Covering the Military, Veterans and Homeland Security: Tomorrow’s Trends and Issues

October 1-2, 2014 | Washington, DC

The Medill National Security Journalism Initiative invites journalists who cover the military, homeland security or defense matters to participate in the National Security Journalism Conference scheduled for October 1 and October 2, 2014 at The Hamilton Crowne Plaza in Washington, DC.

The invitation-only conference, limited to 30 participants, will include a briefing at the Pentagon as well as panel presentations with top military, administration and policy experts to broaden reporter’s expertise on national security and military issues while developing new sources and story ideas.

Major themes will include the future of security; new ideas on covering veterans; and how to conduct effective Internet research on national security (Margot Williams of the International Consortium of Investigative Journalists has been invited to lead the latter session).

Miranda Mulligan of the Knight Lab will lead hands-on work with the latest online presentation tools and show how to use them for defense stories.

Those who are accepted for the conference will receive:

  • A $200 stipend to defray travel costs ($100 if you are within 200 miles of Washington).
  • Lodging  for the nights of September 30 and October 1 at the site of the conference.

To apply for the conference, please fill out this form and then send a resume to the e-mail address listed on the form. Applications without resumes will not be considered.

If you have questions, please contact

How to prepare for an assignment abroad

Going abroad for your first international assignment can be intimidating, so Kerry Luft put together a handy guide to how to deal with being a journalist abroad.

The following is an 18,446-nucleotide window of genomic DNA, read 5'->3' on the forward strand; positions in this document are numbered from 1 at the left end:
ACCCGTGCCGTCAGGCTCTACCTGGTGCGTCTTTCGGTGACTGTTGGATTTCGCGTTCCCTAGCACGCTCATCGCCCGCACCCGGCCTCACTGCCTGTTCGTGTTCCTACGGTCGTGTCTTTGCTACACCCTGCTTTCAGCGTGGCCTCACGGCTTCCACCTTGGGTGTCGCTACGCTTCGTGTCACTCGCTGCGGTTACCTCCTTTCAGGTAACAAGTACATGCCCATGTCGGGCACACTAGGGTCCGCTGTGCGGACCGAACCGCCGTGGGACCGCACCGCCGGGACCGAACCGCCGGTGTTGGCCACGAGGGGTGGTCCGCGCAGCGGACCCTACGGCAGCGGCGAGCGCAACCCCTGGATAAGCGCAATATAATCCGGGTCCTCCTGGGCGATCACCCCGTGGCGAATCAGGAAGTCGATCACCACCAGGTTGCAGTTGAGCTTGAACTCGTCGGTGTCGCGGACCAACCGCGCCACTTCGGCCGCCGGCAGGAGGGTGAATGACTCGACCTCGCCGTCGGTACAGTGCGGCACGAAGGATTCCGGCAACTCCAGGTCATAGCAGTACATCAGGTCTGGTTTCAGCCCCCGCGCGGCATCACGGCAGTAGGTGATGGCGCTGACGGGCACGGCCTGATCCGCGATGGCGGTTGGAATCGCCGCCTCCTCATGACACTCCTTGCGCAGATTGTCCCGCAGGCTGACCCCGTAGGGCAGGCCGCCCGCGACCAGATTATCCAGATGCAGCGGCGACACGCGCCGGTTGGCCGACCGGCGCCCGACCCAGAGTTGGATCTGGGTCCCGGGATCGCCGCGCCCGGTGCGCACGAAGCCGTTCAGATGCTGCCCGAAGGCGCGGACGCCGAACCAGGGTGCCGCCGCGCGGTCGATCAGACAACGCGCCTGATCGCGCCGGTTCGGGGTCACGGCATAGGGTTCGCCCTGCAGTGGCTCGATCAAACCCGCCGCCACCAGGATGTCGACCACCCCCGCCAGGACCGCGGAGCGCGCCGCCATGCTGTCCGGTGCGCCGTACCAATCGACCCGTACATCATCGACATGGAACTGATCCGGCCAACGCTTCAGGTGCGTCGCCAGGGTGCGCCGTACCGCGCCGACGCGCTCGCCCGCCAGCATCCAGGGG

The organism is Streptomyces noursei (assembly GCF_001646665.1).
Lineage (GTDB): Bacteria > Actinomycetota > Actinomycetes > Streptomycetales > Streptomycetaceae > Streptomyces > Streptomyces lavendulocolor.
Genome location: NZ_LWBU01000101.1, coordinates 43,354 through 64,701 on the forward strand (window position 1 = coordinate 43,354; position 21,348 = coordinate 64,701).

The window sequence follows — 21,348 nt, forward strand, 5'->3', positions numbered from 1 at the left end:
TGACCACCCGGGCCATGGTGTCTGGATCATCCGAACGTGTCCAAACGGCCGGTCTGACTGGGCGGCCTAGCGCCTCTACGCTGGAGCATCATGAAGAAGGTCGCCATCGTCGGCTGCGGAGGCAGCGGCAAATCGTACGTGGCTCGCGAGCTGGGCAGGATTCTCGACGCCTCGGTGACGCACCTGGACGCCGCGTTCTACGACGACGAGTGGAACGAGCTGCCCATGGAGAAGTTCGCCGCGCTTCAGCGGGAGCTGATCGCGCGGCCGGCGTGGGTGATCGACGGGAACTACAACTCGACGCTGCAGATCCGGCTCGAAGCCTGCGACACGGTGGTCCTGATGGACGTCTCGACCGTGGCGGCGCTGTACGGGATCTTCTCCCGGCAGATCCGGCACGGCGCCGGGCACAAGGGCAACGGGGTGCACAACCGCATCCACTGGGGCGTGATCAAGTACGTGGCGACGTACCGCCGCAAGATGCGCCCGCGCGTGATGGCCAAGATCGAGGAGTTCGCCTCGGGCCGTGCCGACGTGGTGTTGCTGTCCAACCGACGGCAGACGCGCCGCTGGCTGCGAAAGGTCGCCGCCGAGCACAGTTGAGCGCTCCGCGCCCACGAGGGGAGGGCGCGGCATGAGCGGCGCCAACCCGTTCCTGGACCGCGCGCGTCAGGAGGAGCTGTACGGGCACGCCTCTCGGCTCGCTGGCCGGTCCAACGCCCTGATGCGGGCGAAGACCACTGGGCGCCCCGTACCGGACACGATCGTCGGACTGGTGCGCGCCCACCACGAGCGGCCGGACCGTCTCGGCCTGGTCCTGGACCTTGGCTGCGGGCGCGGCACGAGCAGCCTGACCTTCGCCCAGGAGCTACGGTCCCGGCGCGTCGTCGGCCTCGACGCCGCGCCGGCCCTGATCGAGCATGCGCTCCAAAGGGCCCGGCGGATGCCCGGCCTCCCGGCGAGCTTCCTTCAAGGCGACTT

The guide covers everything from getting your visa to staying safe. He also highlights a very important tool that all journalists should have: flexibility.

Continue reading our how-to guide.


Reporter’s privilege issues have come to a head over the past decade as the Bush and Obama administrations have used unprecedented aggressiveness in going after reporters and their sources. NSJI’s Josh Meyer has done extensive research on this topic and has put together two excellent packages to help you avoid the perils and pitfalls.

First, “How to Avoid Legal Trouble Over Sources and Secrets,” an 18-page explanatory guide to the laws and court cases affecting your reporting and sources. Read it or download it.

Next, this How-To briefing also provides journalists with information about what to steps to take to protect themselves from being subpoenaed, and what to do if they are subpoenaed, or come under investigation and possible prosecution.

Continue reading our how-to guide.

The military after Iraq and Afghanistan: Watch the webinar replay

Webinar: The Military After Iraq and Afghanistan

Webinar: The Military After Iraq and Afghanistan. Watch the full webinar.

TOPIC: A Post-Kinetic World: The United States Military After Iraq and Afghanistan. Hosted by Medill National Security Journalism Initiative.

WHEN: Tuesday, July 22, 2014– 1 p.m. Eastern, 12 noon Central Time, 10 a.m. Pacific


OVERVIEW: Focusing on the three major elements of the Obama Administration’s counter-terrorism strategy, Professor Jon Caverley makes a case that direct action is a valuable tool, but journalists are underreporting the other two essential aspects of counter-terrorism that the President outlined in his recent speech at West Point.

Direct action through special operation forces and drone strikes generate headlines, says Caverley, but the second and third elements of the strategy–training of foreign militaries and American arms sales around the world—have the potential to create much larger, long term impacts on international politics.

HOST: Medill Lecturer and NSJI co-director Tim McNulty.

How-to: Covering nuclear weapons operations

Penetrating the world of nuclear weapons is not as hard for a determined journalist as you might think – or as the government might like you to think. It is secretive but not inscrutable.

If you are committed and well-prepared, you can find news in this field and illuminate an aspect of U.S. national security that can seem like an abstraction, even an anachronism, but is still relevant to the lives of all Americans.

The key is knowing where to look, how to decipher the military lingo and why it matters what is taking place within the insular world of nuclear forces. You don’t need to be a military expert or a rocket scientist.

Continue reading our how-to guide on covering nuclear weapons.

Story behind the story

Read how AP’s national security writer discovered problems in the nation’s nuclear defense system and wound up with a ‘months-long cascade of revelations.’